The Warren Arthur Architectural Archives at the Ridgefield Historical Society (RHS) seeks to honor the architectural heritage of Ridgefield by acquiring architectural drawings and related ephemera of the best representative work of architectural designers as well other works that represent the less-celebrated but important commercial and residential design that make up the character of the town. The Archives are a legacy gift in honor of architect and prolific lighting designer Warren Arthur who designed his own home on Lake Mamanasco and was a long-time member of the Planning and Zoning’s Architectural Advisory Committee.
RHS was originally founded as the Ridgefield Preservation Trust in order to fund-raise and save the threatened 18th Century David Scott House on Catoonah Street. The Preservation Trust evolved to become the RHS but has not forgotten its architectural history roots. The RHS already has a rich collection of architecturally related images, but has never formally pursued an archive devoted to architectural drawings and related ephemera.
Aims of the Collection
Career works of well-known architects are often catalogued and stored in special archives and made available for researchers. Unfortunately, the work of local architects is very often lost. Our goal is to provide a stable environment to house and preserve architectural drawings and associated ephemera from architects and designers who created noteworthy buildings, structures, and landscapes in Ridgefield. Architectural records from all eras will be sought, but emphasis will be put on the Post-WWII period through recent years and the transition from hand-drawn to computer-generated architectural drawings.
In the age of electronic media and, in recognition of limitations on storage space and the emphasis on physical media, we will also explore the possibility of contemporary work in the form of electronic files. Further, when possible, provisions will be made to electronically scan physical media to both provide easy access for researchers and to limit the handling of materials.
Warren Arthur Biography
Adapted from the Ridgefield Press March 4, 2014
Warren Arthur was an architect, lighting designer, entrepreneur and Ridgefield resident for 43 years Born on March 31, 1937, he was raised in New York City where he attended East Chester Academy. He received his bachelor of arts degree from Brown University and his master of architecture degree in 1963 from the Graduate School of Architecture, Planning and Preservation at Columbia University. Before starting his own practice, he worked in New York City for the engineering-architectural firm T A M S on a resort project at Little Dix Bay in the British Virgin Islands.
He moved to Connecticut in 1965 to work for Eero Saarinen in New Haven. He also worked for other prominent Connecticut architects in New Canaan, including Victor Christ-Janer, John Johansen, and Hugh Smallen. His approach to architectural problems already revealed a deeper, principled search for the fundamentals of modern design.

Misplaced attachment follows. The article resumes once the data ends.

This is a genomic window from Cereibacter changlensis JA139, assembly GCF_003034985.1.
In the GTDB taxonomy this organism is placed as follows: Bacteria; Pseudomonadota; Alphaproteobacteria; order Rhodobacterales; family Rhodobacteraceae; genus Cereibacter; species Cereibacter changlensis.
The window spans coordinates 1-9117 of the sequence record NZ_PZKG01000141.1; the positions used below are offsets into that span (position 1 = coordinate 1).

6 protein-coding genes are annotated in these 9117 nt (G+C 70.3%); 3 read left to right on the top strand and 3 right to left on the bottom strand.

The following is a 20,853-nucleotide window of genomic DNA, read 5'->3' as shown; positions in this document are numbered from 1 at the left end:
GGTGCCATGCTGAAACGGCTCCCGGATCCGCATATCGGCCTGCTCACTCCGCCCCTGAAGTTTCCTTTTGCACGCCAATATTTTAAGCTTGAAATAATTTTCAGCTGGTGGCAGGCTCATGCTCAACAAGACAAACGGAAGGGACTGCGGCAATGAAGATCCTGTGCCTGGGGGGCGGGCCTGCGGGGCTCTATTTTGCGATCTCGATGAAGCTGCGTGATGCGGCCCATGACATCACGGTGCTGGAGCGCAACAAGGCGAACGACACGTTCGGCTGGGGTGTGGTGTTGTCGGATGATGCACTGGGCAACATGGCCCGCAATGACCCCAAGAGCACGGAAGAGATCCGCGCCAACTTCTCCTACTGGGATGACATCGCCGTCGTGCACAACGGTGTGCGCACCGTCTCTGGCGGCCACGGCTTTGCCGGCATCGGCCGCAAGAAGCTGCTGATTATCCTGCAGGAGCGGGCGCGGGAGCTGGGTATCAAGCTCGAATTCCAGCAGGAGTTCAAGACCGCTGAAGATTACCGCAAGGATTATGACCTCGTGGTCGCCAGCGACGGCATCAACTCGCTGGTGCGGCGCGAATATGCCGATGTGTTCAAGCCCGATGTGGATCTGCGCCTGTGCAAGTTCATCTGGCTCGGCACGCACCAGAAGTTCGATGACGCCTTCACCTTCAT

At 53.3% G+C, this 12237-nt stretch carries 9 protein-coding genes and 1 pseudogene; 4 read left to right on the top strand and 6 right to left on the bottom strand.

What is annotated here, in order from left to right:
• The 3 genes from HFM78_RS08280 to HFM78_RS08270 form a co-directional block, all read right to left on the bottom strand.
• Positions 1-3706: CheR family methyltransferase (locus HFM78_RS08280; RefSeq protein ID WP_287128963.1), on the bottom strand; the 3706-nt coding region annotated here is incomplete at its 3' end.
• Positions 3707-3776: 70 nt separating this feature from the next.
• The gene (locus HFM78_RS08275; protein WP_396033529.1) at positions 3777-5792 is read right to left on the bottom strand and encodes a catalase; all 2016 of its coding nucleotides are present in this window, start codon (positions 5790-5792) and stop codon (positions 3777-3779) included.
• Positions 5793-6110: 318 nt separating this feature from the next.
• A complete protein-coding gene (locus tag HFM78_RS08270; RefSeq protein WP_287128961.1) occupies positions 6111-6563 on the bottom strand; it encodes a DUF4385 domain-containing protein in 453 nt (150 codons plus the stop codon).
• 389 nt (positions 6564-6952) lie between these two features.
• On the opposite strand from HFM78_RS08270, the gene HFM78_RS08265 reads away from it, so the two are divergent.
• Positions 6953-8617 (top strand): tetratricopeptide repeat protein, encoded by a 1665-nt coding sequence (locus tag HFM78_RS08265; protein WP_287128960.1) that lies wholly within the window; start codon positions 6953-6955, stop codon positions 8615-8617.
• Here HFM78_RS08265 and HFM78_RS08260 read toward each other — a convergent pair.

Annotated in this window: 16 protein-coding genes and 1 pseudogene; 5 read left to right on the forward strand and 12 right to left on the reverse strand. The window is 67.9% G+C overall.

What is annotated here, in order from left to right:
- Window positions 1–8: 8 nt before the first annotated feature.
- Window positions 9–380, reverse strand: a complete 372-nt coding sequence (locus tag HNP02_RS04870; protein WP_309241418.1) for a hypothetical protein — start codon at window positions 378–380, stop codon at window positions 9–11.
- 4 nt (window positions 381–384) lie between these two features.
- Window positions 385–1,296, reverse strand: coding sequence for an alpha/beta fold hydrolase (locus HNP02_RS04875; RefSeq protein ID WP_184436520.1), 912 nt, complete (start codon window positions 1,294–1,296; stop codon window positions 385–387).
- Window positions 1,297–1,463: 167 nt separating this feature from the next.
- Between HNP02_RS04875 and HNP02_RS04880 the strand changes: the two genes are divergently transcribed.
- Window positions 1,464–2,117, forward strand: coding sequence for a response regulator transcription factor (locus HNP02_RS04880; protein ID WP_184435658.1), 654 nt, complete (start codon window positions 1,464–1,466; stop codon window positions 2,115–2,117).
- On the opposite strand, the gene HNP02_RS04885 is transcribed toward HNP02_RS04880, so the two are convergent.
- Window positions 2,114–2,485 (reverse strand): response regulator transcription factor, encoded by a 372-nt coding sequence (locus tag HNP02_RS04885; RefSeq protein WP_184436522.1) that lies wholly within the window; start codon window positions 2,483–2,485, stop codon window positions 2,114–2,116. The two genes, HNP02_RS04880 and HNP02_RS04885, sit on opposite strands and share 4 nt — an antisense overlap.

Mr. Arthur, his wife Mai, and a third architect, John Gardner, founded TSAO Designs, Inc. in New Canaan in 1966. Starting as a small boutique offering original designs in lighting fixtures and hand-printed textile accessories, TSAO Designs quickly grew into a Main Street shop with its own production facilities. Within a decade, the business had expanded into a complex of design studio, factory, and warehouse on New Canaan’s Grove Street.
By the 1980s, the Arthurs’ firm was designing lighting systems for numerous architectural firms including Roche-Dinkeloo and for corporate clients such as Union Carbide in Danbury; General Foods in White Plains, N.Y.; Conoco Oil in Houston; and Cummins Engine in Columbus, Ind. During this period, both Arthurs traveled back and forth to Rome to work as interior design consultants to the architectural firm Brown & Deltas Associates for a project for a new city in Saudi Arabia.
By the 1990s, TSAO Designs was working with major design firms and producing lighting fixtures, and systems for clients such as the Metropolitan Museum of Art and IBM. And by the turn of the 21st century, their client base for lighting systems also included academic libraries at Harvard, Yale, Princeton, Columbia, and Rutgers Universities, and at Vassar College.
Mr. Arthur’s architectural commissions included several houses for the late Robert Sweet, the Four Seasons Racquet Club in Wilton, and a cluster of simple and austerely rich modern houses on one of Ridgefield’s lakes. His signal work of architecture is a complete redesign and reconstruction of a large house by a waterfall in New Canaan. In all of his house designs, Mr. Arthur oversaw the day-to-day construction operations, frequently contributing his own hand labor in various critical finishing operations.
A friend of the family said Mr. Arthur was loved and admired by clients, colleagues, and friends alike, both for his wry humor and gentle nature, and for the simplicity, functionality, and elegance of his designs, which expanded and humanized to a significant degree the modernist idiom.